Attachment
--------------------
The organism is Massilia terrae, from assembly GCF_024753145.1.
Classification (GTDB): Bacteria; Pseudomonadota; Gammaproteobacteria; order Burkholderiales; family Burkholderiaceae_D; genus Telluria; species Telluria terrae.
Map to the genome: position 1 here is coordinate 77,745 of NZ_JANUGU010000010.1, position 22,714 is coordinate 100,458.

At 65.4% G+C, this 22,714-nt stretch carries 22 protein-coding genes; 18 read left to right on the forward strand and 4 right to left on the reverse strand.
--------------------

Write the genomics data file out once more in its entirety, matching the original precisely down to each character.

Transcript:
The organism is Massilia terrae, from assembly GCF_024753145.1.
Classification (GTDB): Bacteria; Pseudomonadota; Gammaproteobacteria; order Burkholderiales; family Burkholderiaceae_D; genus Telluria; species Telluria terrae.
Map to the genome: position 1 here is coordinate 77,745 of NZ_JANUGU010000010.1, position 22,714 is coordinate 100,458.

At 65.4% G+C, this 22,714-nt stretch carries 22 protein-coding genes; 18 read left to right on the forward strand and 4 right to left on the reverse strand.